Thursday, March 7, 2013

It's officially spring. . . time.

Of course it isn't actually spring yet, though with the time change coming up this weekend winter's days are numbered. Going into this winter I was very nervous that we were going to have a repeat of the 2011/2012 winter. You remember - the winter that never was! After that 'psuedo-winter' we battled ever insect and disease that nature could throw at us, most of which would not have survived a normal Maine winter. But they partied it up at the lack of snow and cold only to come out with a vengeance this past spring.

Dyna wearing her winter coat during 'Nemo'.

Fortunately, this year has already proved very different. Early on - no snow, no cold, no winter. Then enter January and February. The lake froze over and we are getting repeatedly pounded  by snow (more on the way tonight). This is good news for bug-kill, and annual precipitation totals, but now, I am ready for spring, and dirt, and green things - such a malcontent!

So how dare I say that it is 'spring time' now? Well, In the autumn we harvest vegetables and in the spring we harvest lambs, and boy are we harvesting right now. There are (were) five pregnant ewes in the flock this year. Of those three delivered - One ewe delivered right on time and two others decided to string us along in anticipation for a while. To join our goat kids we presently have two ewe lambs and a ram lamb. Pretty exciting. With two ewes left to deliver, and one of them known for throwing twins, we are hoping for a total of six lambs this year.

Now, we are a production farm and sadly not all of our lambs can stay with us. This year and every year for the next five years, we will be keeping one ewe lamb to absorb into our breeding flock until we reach our target goal of 10 breeding ewes. Life would be simple if we just had one ewe lamb every year and the remaining were ram lambs, but that isn't how it works often so we have to choose. This years decision will be tough because we have one beautiful ewe lamb who is perfect in form and function to the breed standard. Our second ewe lamb was born with a fun genetic hiccup - She has spots!! It is rare enough to get a black lamb out of this breed, but I have never seen a spotted Southdown. Oh decisions, decisions. It may be that we need to poll our readers to help choose who to keep - American Idol style.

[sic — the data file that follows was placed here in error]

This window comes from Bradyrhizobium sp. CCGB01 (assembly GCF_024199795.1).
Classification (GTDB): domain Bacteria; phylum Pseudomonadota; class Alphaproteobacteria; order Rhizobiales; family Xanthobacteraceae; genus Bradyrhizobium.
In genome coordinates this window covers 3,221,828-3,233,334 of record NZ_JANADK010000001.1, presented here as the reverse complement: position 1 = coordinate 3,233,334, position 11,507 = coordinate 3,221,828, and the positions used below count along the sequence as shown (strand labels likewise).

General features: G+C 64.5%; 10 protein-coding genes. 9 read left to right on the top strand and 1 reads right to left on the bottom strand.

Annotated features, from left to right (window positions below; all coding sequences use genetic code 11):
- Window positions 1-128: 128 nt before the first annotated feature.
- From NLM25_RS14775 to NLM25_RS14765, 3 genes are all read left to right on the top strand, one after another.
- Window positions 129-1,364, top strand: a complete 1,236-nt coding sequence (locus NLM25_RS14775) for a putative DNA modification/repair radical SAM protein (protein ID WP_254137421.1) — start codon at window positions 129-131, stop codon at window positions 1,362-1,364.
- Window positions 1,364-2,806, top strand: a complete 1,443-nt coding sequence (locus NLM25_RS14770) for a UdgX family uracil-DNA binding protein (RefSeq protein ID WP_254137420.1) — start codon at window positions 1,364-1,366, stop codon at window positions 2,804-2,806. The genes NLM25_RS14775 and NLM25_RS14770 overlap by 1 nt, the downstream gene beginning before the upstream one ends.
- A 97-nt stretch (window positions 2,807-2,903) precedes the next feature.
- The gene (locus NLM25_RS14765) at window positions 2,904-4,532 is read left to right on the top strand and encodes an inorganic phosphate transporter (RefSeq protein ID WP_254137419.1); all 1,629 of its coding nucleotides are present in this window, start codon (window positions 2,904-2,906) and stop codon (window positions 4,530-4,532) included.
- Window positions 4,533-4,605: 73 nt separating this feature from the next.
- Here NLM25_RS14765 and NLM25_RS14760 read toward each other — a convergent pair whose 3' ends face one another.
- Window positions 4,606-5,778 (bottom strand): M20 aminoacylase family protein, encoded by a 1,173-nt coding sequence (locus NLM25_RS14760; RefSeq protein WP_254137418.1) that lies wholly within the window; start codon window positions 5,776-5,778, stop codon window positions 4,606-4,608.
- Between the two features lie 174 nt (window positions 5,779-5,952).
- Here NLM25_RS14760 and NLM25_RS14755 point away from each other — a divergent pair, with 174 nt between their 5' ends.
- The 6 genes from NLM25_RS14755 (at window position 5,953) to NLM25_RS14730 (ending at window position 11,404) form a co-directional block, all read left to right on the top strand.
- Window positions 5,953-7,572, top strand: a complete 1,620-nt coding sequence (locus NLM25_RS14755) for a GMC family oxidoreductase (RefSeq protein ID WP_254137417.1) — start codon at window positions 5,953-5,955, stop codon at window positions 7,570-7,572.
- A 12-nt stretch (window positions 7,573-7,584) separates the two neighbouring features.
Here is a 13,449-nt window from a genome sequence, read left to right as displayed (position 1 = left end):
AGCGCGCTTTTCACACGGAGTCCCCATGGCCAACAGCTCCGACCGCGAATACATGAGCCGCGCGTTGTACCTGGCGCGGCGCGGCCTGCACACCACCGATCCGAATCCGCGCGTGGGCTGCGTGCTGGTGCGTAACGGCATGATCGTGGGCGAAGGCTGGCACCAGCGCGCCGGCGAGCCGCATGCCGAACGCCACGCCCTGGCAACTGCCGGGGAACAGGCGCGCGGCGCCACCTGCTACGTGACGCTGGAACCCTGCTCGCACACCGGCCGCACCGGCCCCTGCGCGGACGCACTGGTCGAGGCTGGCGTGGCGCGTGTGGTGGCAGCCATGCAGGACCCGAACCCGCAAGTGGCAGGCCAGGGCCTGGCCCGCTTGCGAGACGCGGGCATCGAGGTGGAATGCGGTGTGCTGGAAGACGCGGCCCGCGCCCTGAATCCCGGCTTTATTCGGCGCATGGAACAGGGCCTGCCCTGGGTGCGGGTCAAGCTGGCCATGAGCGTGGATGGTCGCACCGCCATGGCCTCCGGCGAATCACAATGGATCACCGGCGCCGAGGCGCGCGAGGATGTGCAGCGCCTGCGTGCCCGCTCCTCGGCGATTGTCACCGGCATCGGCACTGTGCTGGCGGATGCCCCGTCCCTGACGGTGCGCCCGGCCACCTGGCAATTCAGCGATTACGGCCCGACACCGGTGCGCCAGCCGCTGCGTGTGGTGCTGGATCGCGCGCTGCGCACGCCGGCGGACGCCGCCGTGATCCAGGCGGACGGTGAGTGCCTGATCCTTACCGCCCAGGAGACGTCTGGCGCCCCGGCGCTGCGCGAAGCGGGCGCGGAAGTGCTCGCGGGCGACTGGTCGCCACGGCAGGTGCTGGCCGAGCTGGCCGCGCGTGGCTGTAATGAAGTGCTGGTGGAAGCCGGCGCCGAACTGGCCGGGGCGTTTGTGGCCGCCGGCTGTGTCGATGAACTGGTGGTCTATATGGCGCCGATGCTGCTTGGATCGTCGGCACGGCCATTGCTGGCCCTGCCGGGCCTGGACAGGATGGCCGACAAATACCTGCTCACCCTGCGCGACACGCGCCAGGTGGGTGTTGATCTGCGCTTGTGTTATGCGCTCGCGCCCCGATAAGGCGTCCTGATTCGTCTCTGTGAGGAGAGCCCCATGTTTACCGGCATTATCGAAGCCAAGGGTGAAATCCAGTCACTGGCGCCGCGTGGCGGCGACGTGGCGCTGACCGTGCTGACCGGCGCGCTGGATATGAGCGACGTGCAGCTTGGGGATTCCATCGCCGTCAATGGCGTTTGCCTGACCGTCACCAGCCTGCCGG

Hannah - Our first ewe lamb of the season.
On that note, I caught wind that there is a school in Augusta, Me that has been following our blog for some time now. To them we wish a warm welcome to our readership and I will offer that we have started skyping with classrooms in our area and would love to have the chance to meet you all for a virtual tour (though an in person tour would be way better). Also, I need you guys and gals to work on some good boy names and girl names because we will be needing you to help name one of the coming lambs! We are expecting deliveries next Wednesday and the following Sunday so get crackin'. You can find my contact info in the Staff section of the side bar under "The Farm Guy".

Alrighty, until next time here are some photos for you:

The Crew conducting monthly sheep maintenance on the boys.
Carl braves the snow.

Hannah and her hand made sheep coat. 

Callie and Annabelle - The apple doesn't fall far from the tree.

Our ewe lamb Poppy just minutes old and born with spots.

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